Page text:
As the UK and EU proceed towards a workable agreement on how their various relations will be governed post-Brexit, the arrangements established with Switzerland are often held up as a guide to what such a framework might look like. There have even been suggestions in parts of the UK press that the UK and Switzerland should be working together to promote a mutually acceptable framework for the financial sector’s relations with the EU.

Switzerland’s useful experience

To many, the parallels are not that clear, other than that Britain and Switzerland are countries in Europe that are not – or will not be – part of the EU. However, there are fundamental differences in the two situations, even if there are some parallels as regards specific issues.

The UK is seeking a divorce from the EU – how amicable it will be is a matter of current negotiation. Switzerland, on the other hand, has been a loyal partner to the EU for over 25 years, is a member of Schengen, allowing the free movement of people across the combined border, has adopted all major EU laws to ensure equivalence from a legal and regulatory point of view, and pays annually into a fund which supports stability in the EU.

Nevertheless, there is one respect in which Switzerland may have some useful experience to impart, having gone through the process of negotiation, albeit with the aim of a closer relationship rather than a more distant one.

Equivalence – a key element for the Swiss financial market

At a more granular level, specific industries face different objectives and priorities. For the exchange services industry (listing, trading, post-trading), one key element in a smooth relationship is the recognition of “equivalence” among the various market infrastructures.

On 21 December 2017, the EU Commission decided to recognize the equivalence of the Swiss legal and supervisory framework for trading venues with that of the EU for a temporary period of one year. The decision allows for European securities traders to trade Swiss equities on the Swiss domestic market over that period following the introduction of MiFID II. Given the close and long-standing relationship between Switzerland and the EU, it is all the more incomprehensible that a decision was taken by the EU Parliament to limit the equivalence status of the Swiss exchange to one year despite explicit acknowledgement that the market and its regulation as well as the exchange itself are indeed technically equivalent to EU entities.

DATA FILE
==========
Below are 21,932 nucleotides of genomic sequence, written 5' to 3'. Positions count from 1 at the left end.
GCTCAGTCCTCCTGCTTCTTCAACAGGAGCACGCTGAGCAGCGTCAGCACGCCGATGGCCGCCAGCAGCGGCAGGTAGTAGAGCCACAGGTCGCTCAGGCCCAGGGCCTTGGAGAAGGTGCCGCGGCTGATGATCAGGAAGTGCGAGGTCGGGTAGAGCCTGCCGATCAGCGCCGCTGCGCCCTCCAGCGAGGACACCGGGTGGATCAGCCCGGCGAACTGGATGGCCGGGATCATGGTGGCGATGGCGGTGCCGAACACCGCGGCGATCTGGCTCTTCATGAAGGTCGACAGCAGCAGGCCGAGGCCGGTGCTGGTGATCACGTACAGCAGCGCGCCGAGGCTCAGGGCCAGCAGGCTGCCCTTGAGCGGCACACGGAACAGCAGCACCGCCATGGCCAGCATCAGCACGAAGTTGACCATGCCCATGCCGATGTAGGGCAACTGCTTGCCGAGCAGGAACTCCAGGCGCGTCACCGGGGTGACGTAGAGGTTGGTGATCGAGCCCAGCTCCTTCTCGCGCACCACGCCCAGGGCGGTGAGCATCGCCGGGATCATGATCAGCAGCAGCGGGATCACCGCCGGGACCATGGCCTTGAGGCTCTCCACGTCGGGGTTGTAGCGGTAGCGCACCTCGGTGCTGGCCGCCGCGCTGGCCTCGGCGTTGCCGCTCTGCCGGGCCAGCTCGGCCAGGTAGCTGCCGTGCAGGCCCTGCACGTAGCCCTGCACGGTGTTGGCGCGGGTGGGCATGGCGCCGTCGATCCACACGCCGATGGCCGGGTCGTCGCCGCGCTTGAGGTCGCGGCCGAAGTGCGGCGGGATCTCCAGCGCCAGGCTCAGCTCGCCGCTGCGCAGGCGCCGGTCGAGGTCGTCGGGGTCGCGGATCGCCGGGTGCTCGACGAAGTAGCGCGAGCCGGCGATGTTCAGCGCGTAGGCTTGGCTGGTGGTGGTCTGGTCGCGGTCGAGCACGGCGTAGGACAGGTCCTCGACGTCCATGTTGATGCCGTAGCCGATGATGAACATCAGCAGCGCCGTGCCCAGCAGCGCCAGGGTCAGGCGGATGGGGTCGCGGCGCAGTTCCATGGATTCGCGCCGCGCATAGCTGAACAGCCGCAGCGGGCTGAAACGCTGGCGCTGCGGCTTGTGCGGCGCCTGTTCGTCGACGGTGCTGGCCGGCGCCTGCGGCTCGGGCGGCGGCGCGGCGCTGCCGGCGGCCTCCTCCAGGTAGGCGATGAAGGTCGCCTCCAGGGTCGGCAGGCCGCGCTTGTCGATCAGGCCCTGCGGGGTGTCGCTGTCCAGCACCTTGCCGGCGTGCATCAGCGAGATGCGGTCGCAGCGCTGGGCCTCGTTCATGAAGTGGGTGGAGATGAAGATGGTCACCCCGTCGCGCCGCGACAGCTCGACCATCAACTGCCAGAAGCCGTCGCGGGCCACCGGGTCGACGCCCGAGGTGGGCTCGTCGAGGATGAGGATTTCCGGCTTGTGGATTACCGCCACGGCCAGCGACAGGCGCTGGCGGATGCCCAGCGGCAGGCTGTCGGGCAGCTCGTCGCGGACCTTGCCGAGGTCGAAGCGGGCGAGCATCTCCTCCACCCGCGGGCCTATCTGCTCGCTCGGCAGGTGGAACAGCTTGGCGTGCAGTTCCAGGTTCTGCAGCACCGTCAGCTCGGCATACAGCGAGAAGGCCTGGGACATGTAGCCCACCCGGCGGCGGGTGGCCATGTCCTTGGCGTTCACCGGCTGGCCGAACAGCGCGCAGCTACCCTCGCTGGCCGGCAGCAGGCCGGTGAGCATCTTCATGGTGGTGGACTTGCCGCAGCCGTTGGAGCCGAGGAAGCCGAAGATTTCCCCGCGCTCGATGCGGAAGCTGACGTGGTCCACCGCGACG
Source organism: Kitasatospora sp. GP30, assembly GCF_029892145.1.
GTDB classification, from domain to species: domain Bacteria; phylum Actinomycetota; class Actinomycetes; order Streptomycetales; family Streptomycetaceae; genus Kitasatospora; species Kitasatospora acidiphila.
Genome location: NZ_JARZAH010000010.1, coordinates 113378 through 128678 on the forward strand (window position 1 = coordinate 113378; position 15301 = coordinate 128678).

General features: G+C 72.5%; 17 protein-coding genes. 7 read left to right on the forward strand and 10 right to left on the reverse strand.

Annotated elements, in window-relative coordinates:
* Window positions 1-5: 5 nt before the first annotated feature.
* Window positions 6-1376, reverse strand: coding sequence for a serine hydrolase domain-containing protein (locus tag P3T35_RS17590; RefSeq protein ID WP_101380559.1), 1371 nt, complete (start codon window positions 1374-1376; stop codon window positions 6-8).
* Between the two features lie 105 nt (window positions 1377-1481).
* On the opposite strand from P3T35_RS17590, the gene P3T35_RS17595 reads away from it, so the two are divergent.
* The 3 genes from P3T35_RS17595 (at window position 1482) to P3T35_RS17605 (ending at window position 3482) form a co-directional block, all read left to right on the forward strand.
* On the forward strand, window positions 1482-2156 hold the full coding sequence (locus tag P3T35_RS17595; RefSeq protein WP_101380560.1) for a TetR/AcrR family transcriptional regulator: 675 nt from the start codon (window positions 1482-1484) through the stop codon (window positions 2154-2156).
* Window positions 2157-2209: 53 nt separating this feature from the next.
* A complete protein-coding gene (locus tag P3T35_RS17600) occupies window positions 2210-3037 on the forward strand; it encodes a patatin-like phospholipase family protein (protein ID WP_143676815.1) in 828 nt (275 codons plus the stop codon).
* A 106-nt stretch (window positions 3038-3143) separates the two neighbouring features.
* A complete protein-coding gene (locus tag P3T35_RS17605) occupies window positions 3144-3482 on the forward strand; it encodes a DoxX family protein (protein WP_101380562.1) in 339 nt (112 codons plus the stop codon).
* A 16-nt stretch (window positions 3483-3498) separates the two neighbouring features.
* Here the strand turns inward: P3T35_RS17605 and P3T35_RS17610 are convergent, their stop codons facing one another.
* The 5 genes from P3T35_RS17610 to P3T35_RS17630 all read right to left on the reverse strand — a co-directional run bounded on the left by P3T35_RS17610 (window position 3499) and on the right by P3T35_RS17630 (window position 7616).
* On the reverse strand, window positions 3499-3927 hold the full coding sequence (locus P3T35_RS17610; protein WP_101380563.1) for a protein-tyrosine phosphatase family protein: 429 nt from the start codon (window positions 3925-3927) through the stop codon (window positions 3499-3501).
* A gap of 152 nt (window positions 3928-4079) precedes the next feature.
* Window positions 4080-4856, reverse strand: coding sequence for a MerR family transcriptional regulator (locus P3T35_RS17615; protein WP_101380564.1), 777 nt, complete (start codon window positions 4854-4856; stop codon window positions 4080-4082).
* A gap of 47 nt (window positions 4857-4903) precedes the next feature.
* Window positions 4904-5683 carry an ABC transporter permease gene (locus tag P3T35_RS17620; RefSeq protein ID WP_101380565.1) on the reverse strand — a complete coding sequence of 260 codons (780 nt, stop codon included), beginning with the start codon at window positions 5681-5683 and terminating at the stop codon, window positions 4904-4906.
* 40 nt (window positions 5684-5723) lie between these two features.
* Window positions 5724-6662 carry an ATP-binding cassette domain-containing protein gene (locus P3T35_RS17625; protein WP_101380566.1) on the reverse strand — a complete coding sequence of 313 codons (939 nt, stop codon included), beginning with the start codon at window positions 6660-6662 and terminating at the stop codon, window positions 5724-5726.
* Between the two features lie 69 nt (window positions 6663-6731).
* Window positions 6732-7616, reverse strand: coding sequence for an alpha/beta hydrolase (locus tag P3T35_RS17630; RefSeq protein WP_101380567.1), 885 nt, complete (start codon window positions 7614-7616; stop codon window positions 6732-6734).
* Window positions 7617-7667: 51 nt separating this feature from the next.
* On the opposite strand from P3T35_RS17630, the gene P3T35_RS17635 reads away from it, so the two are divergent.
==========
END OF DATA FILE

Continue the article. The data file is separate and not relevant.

For the EU to restrict capital flows in Europe and jeopardize market stability for political reasons in this manner is indeed odd. This type of protectionism in the heart of Europe serves no purpose other than to create investor uncertainty. Not just in Switzerland, but also in the reliability of the EU and its policy-making process. SIX is working closely with the Swiss government in its dialogue with the EU to correct this anomaly as soon as possible.

With the Swiss exchange services industry having negotiated its arrangements with the EU, Brexit now poses an additional consideration that depends to some extent on the progress of bilateral negotiations between the EU and the UK. Our clearing business serves as an example: We are currently recognized as a third-country Central Counterparty (CCP) under the European Market Infrastructure Regulation (EMIR; granted on 30 March 2016). While we would expect to have to re-apply for recognition in the UK post-Brexit, this can only be done once there is clarity on the UK’s position and rules post-Brexit and is dependent on the definition of the appropriate regulatory framework for that recognition.

As soon as there is clarity on that, we will submit our application for re-approval under whatever the new UK rules will be. This is not a significant cause for concern at this time, but it does, however, serve to illustrate that in a multilateral framework, the stakeholders are myriad, and negotiations are difficult and time-consuming.

Expectation management

Given the fundamental differences in the going-in positions, and the completely different issues at stake, the UK financial services industry should not expect to be able to rely on a common-ground approach with Switzerland for a similar type of deal with the EU. If these expectations are not managed, negotiations will be slow. Nevertheless, reconciling the mindset required for successful negotiations with the demands of the domestic mood is rarely an easy sell. Dialing back on expectations of simplicity would be a good place to start.

  • Thomas Zeeb

    Thomas Zeeb

    Head Securities & Exchanges, Member of the Executive Board, SIX